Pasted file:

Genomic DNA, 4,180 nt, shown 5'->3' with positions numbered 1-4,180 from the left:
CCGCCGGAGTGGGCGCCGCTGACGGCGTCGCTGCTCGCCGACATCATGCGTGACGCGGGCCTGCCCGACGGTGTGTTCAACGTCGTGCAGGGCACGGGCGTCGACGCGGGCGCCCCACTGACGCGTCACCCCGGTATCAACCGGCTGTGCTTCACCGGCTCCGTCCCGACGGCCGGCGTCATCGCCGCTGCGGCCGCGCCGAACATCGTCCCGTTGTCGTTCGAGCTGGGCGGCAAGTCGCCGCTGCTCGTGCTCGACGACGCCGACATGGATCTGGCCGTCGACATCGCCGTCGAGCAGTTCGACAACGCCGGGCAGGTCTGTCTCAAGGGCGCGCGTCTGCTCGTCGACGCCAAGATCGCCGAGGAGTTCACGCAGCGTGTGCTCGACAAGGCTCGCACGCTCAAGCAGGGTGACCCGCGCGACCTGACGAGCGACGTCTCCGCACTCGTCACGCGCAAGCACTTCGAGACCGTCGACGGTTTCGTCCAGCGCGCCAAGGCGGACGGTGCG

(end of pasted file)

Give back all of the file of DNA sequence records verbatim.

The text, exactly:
Genomic DNA, 4,180 nt, shown 5'->3' with positions numbered 1-4,180 from the left:
CCGCCGGAGTGGGCGCCGCTGACGGCGTCGCTGCTCGCCGACATCATGCGTGACGCGGGCCTGCCCGACGGTGTGTTCAACGTCGTGCAGGGCACGGGCGTCGACGCGGGCGCCCCACTGACGCGTCACCCCGGTATCAACCGGCTGTGCTTCACCGGCTCCGTCCCGACGGCCGGCGTCATCGCCGCTGCGGCCGCGCCGAACATCGTCCCGTTGTCGTTCGAGCTGGGCGGCAAGTCGCCGCTGCTCGTGCTCGACGACGCCGACATGGATCTGGCCGTCGACATCGCCGTCGAGCAGTTCGACAACGCCGGGCAGGTCTGTCTCAAGGGCGCGCGTCTGCTCGTCGACGCCAAGATCGCCGAGGAGTTCACGCAGCGTGTGCTCGACAAGGCTCGCACGCTCAAGCAGGGTGACCCGCGCGACCTGACGAGCGACGTCTCCGCACTCGTCACGCGCAAGCACTTCGAGACCGTCGACGGTTTCGTCCAGCGCGCCAAGGCGGACGGTGCG